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Cowper's Cut 270: Labour's 'Leopard' health policy? That's novel ...

Cowper's Cut 270: Labour's 'Leopard' health policy? That's novel ...

The week began with the less-than-astonishing announcement that the Government's talks with the BMA Consultants Committee leadership about pay had been unsuccessful.

The consultants' ballot for industrial action by consultants has opened, and will close on 27 June, with the leadership recommending that members vote for industrial action.

So what's happening with the Royal College of Nursing vote on extending their industrial action in  the wake of the NHS Staff Council voting to accept the Government's pay deal?

Certainly, those briefing the i newspaper are expressing low levels of confidence in another vote for further action, in the vote that opens on Tuesday.

Cullen did receive a standing ovation at the RCN Congress, though - and was boosted by being able to report to her members that Secretary Of State For Health But Social Care Steve 'The Banker' Barclay had just emailed her to request a meeting - but, obviously, not one at which they were to re-open negotiations about pay.


The issue of capital spending has been a theme running through the ongoing mythical saga of the Forty New (If Fictional) Hospitals. Health Service Journal's Zoe Tidman analysed data and revealed that over half of £2.7 billion awarded to NHS organisations for capital projects in 2017 and 2018 remains un-delivered.

The article reports that "the 143 schemes, worth a total of £2.7 billion, known to have been included in the “sustainability and transformation partnership” capital funding programmes (STPs were the forerunners of integrated care systems).

"Only £1.2 billion has been given to the organisations involved, and over a fifth of live schemes – which range from emergency department upgrades to new primary care hubs – have not received any allocated funds to date."

In bathos-drenched coverage, BBC News journalists discovered that "building work is yet to start for 33 of the government's 40 promised new hospitals in England". No! Really?

One must have a heart of stone not to laugh at this curiosity-free, proper-research-light pap. These journalists' notion of the vast bulk of the Forty New (If Fictional) Hospitals Programme as being 'pending', as opposed to 'never going to happen in the real world', is an impressive marker of the extent to which the BBC (which was once the nation's independent and trusted broadcaster) has become a cowed, fearful and inept stenographer for the current Government.

Financial mendacity, as commissioned by the NHS Commissioning Board

I wrote in last week's column about NHS Engroovement's suborning of ICSs to produce dishonest financial statements.

This trend is obviously ongoing: Health Service Journal's Henry Anderson highlighted the Greater Manchester Integrated Care Board reporting that they forecast over £100 million in deficits across their NHS providers.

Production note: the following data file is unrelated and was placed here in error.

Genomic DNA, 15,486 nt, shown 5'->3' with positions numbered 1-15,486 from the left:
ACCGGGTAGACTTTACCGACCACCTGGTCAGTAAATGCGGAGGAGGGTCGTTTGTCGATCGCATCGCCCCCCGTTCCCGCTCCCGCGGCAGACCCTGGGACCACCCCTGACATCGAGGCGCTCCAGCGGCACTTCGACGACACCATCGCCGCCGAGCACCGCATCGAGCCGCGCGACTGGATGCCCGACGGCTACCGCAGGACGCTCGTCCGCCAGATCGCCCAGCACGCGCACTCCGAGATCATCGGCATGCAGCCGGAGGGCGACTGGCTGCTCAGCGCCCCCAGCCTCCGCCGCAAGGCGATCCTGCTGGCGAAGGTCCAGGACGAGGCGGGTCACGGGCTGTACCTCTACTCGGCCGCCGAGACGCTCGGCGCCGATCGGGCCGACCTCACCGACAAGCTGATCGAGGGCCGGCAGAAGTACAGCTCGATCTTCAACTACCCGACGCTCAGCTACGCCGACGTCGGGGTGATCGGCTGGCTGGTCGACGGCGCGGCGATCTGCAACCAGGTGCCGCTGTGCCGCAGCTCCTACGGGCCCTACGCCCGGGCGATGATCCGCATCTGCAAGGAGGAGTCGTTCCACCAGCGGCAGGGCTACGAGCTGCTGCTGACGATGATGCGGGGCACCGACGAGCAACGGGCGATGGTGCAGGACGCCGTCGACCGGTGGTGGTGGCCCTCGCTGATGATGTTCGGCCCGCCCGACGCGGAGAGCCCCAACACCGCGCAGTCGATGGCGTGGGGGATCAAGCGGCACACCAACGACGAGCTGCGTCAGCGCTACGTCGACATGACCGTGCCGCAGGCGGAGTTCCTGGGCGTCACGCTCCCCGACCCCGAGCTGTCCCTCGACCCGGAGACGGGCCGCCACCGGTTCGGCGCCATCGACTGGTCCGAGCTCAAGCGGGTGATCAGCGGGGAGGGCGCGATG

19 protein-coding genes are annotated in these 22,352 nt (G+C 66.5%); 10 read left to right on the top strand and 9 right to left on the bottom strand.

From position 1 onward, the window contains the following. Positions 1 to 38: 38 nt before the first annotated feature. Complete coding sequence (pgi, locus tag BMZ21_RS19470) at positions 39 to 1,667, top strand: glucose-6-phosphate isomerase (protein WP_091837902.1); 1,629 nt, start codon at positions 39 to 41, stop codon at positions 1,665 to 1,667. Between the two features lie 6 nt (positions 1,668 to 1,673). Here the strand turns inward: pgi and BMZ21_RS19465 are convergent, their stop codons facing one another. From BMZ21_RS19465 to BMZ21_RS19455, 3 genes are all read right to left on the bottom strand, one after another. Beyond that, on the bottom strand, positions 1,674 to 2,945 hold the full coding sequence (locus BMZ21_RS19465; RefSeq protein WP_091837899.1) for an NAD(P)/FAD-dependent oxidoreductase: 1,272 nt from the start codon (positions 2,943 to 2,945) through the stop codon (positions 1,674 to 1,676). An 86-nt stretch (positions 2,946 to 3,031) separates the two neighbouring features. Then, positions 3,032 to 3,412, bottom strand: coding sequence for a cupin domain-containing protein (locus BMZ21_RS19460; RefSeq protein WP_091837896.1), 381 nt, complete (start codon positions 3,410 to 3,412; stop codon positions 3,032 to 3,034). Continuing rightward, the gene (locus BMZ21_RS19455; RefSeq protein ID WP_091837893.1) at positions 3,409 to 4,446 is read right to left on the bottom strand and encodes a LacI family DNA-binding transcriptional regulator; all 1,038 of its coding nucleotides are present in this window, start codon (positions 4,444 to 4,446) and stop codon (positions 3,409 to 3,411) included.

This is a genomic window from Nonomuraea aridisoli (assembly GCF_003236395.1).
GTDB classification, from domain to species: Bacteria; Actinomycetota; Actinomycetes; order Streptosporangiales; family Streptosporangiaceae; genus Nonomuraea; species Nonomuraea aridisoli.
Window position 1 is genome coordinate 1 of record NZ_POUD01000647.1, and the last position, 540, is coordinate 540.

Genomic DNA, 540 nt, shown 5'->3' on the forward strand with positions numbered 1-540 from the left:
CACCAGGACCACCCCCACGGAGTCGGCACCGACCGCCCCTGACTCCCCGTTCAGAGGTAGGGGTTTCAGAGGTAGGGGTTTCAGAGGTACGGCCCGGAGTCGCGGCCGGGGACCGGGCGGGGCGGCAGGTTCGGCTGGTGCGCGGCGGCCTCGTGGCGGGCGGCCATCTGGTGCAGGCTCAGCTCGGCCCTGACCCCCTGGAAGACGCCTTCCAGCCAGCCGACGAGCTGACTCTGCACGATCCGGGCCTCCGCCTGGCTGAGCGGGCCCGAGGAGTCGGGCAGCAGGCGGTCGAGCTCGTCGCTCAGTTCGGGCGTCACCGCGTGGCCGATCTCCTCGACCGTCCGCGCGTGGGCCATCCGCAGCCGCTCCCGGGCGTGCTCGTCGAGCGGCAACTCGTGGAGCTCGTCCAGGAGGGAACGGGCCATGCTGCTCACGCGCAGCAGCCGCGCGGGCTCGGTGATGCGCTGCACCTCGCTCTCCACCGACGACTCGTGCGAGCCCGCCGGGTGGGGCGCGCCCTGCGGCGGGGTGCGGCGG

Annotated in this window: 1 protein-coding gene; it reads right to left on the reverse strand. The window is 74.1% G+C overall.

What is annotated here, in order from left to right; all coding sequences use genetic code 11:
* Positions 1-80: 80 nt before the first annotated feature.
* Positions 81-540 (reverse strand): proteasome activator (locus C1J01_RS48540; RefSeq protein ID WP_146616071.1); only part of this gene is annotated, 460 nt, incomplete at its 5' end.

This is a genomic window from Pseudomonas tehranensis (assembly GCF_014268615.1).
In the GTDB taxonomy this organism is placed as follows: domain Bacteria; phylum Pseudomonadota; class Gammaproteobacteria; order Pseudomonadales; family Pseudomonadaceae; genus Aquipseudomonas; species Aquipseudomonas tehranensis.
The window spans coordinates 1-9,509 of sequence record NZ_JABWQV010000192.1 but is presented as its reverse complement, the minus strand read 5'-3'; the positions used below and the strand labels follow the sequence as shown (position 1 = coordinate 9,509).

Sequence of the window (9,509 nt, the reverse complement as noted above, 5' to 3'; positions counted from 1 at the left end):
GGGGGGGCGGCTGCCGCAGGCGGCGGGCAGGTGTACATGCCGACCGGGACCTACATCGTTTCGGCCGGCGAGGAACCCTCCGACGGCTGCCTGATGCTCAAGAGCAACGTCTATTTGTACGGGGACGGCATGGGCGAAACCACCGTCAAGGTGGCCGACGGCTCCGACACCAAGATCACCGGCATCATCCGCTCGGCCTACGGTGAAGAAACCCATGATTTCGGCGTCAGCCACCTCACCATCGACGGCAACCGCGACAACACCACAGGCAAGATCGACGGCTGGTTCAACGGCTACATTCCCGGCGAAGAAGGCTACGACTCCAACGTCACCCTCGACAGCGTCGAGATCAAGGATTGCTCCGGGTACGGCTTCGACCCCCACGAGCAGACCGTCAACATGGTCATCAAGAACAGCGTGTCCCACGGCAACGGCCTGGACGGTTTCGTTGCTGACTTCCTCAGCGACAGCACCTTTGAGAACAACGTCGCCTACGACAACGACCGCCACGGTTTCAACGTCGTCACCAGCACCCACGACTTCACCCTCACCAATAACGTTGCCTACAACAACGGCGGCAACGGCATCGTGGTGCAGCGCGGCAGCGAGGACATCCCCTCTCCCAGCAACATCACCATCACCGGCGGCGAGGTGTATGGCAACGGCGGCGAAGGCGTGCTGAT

Happily, the ICB have decided that this can be balanced out by £115 million in as yet "unidentified system savings", and so has now submitted a breakeven plan. What a relief!

There are no possible negative consequences to The Artist Formerly Known As The NHS Commissioning Board commissioning ICSs to lie about their financial plans.

None whatsoever. There is no precedent in the NHS's past of this leading to problems of any kind.

Nothing could conceivably go wrong.

ICSs definitely couldn't be the centre of problems, as HSJ observed, reporting NHS Engroovement finance director Julian Kelly's remarks at last week's board meeting that one-third of ICSs submitted deficit budgets for 2023-24 despite the Commissioning Board's high-profile blandishments to lie covered in recent times.

14 of the 48 integrated care systems in England have forecast a combined deficit of £650 million (an evidently fictionally-low number) in 2023-24: last year, just five had the nerve to do so.

As I say, there is no way this could lead to any unfortunate of unforeseen consequences. It will all clearly be absolutely fine.

What a relief!


The Banker's Twitter account was puffing out the latest data about the DHBSC's attempts to recruit its way out of a staff retention crisis.

Alas, The Times' Kat Lay had information from the Nuffield Trust about the unsustainable nature of the current use of international workforce imports to help the NHS appear to hit its targets. The piece reports that "in the year to September 2022, 50 per cent of joiners to the UK nursing and midwifery register trained overseas. This was up from only 19 per cent four years earlier".

In 2021-22, India, the Philippines and Nigeria were the three biggest providers of overseas registrants (internationally-trained new joiners) onto the Nursing and Midwifery Council database.

Also in The Times, the Government's U-turn on banning 'off-framework' recruitment of locum and agency staff was highlighted. Care minister Helen Whately's letter to agencies in December 2020 described eliminating off-framework spending as “one of our priorities in the NHS ... off-framework spend is not sustainable, not a cost-effective use of taxpayers’ money and does not create safe care for our patients.

"If you are committed to the same objectives and want to be part of our supplier community for the future, we look forward to working with you to eliminate off-framework spend by 2022”.